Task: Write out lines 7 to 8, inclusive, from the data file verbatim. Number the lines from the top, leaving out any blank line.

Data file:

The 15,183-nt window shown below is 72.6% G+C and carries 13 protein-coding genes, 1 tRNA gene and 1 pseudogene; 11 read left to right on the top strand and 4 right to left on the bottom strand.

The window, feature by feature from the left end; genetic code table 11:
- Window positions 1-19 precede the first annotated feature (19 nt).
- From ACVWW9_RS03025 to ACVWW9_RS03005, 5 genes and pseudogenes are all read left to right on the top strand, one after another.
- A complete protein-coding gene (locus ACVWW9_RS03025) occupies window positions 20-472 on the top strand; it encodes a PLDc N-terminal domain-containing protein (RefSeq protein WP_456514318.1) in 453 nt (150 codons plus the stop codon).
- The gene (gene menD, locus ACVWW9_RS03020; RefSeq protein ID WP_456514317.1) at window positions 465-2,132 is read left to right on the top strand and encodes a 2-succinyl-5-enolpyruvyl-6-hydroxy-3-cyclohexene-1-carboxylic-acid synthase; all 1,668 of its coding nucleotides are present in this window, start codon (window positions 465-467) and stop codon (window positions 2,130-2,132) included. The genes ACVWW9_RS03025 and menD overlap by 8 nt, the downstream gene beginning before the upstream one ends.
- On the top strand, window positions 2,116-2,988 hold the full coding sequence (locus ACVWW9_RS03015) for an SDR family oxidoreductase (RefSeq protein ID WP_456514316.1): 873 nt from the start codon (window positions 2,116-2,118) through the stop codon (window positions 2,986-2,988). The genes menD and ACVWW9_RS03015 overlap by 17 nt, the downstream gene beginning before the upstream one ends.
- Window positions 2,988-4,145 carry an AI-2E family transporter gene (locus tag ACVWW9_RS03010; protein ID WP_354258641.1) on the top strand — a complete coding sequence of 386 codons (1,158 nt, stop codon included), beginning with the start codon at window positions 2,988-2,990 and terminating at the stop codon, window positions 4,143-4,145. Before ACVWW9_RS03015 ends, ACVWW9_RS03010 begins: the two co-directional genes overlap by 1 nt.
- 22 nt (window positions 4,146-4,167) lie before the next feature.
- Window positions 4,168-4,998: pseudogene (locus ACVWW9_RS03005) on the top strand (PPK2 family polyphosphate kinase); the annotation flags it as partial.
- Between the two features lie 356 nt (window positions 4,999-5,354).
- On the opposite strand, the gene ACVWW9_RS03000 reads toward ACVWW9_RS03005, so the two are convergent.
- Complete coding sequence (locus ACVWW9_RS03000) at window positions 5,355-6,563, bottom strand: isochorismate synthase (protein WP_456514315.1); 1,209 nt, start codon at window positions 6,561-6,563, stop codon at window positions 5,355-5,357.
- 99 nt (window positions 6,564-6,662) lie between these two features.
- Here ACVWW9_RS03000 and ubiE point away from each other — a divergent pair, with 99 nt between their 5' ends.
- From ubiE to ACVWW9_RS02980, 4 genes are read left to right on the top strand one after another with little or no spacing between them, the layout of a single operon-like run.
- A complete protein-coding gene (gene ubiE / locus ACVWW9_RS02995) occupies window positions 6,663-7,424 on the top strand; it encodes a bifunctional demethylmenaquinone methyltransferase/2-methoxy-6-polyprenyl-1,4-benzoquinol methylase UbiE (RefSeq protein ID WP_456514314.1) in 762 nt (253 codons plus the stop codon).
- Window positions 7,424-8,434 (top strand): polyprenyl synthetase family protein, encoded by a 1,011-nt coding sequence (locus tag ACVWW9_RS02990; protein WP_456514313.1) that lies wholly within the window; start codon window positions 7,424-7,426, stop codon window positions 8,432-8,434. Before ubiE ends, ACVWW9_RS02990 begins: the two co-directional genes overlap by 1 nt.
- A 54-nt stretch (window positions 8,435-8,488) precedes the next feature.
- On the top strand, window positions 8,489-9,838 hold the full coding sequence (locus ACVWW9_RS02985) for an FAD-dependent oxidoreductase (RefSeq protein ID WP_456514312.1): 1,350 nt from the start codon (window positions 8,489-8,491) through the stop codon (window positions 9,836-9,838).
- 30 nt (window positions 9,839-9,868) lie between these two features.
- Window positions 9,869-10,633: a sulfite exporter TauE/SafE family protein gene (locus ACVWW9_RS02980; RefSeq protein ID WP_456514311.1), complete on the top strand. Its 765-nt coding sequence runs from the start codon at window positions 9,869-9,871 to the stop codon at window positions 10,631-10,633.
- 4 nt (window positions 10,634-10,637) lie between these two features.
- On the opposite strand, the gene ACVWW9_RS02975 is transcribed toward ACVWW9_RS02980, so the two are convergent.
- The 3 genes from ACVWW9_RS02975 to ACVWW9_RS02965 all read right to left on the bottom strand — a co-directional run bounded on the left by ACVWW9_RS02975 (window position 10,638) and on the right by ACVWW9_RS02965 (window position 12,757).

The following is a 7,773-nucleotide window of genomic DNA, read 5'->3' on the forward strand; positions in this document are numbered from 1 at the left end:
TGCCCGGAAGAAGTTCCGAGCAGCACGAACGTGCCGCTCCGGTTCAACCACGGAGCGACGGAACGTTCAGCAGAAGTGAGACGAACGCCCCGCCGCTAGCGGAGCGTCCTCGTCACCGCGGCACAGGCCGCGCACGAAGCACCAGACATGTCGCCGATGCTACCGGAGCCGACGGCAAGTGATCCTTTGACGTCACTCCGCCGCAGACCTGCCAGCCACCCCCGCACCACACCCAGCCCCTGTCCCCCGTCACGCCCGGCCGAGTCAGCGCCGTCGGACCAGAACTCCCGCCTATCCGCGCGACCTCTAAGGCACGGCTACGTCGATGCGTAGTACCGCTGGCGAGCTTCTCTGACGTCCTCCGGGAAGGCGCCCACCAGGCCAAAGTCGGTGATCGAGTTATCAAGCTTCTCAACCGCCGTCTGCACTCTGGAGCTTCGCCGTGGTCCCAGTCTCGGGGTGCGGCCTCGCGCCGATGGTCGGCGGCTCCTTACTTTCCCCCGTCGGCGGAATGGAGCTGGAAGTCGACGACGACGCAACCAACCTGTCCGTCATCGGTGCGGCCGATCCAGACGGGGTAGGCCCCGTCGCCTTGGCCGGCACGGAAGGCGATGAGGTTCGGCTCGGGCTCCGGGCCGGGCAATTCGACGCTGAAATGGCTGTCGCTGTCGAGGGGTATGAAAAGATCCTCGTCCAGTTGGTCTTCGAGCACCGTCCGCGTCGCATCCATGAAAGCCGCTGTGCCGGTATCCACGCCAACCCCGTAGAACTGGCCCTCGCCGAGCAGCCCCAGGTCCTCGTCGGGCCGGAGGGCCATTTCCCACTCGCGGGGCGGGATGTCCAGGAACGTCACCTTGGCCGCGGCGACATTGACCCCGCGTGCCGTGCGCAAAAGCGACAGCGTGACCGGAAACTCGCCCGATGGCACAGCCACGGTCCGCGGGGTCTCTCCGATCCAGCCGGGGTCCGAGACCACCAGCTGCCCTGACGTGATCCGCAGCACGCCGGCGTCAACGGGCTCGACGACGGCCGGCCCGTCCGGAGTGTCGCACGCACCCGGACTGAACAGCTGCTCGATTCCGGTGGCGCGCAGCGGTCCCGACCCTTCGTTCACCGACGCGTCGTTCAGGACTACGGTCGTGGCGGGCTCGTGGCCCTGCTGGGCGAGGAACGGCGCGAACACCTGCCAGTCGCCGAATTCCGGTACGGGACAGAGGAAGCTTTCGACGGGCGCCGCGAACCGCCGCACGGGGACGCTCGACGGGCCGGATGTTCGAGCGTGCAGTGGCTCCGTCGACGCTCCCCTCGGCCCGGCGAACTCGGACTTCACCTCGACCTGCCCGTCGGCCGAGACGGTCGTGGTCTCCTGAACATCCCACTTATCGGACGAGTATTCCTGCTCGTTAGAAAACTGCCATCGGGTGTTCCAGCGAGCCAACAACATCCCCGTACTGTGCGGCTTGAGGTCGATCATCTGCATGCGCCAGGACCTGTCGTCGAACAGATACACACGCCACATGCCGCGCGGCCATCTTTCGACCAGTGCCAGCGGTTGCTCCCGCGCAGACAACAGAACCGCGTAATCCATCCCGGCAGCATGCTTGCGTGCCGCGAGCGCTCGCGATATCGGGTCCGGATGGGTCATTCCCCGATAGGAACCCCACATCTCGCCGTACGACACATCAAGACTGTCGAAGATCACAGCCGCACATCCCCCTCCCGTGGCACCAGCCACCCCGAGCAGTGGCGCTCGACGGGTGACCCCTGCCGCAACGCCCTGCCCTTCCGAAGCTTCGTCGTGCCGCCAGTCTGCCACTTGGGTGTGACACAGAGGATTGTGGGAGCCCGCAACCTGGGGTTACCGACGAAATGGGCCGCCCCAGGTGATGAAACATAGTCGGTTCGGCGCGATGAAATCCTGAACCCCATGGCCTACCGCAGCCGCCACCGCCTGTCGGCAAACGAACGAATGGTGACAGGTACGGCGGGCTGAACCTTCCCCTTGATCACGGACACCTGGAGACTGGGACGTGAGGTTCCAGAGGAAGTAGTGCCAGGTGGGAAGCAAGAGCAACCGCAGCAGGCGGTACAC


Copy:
- On the top strand, window positions 2,116-2,988 hold the full coding sequence (locus ACVWW9_RS03015) for an SDR family oxidoreductase (RefSeq protein ID WP_456514316.1): 873 nt from the start codon (window positions 2,116-2,118) through the stop codon (window positions 2,986-2,988). The genes menD and ACVWW9_RS03015 overlap by 17 nt, the downstream gene beginning before the upstream one ends.
- Window positions 2,988-4,145 carry an AI-2E family transporter gene (locus tag ACVWW9_RS03010; protein ID WP_354258641.1) on the top strand — a complete coding sequence of 386 codons (1,158 nt, stop codon included), beginning with the start codon at window positions 2,988-2,990 and terminating at the stop codon, window positions 4,143-4,145. Before ACVWW9_RS03015 ends, ACVWW9_RS03010 begins: the two co-directional genes overlap by 1 nt.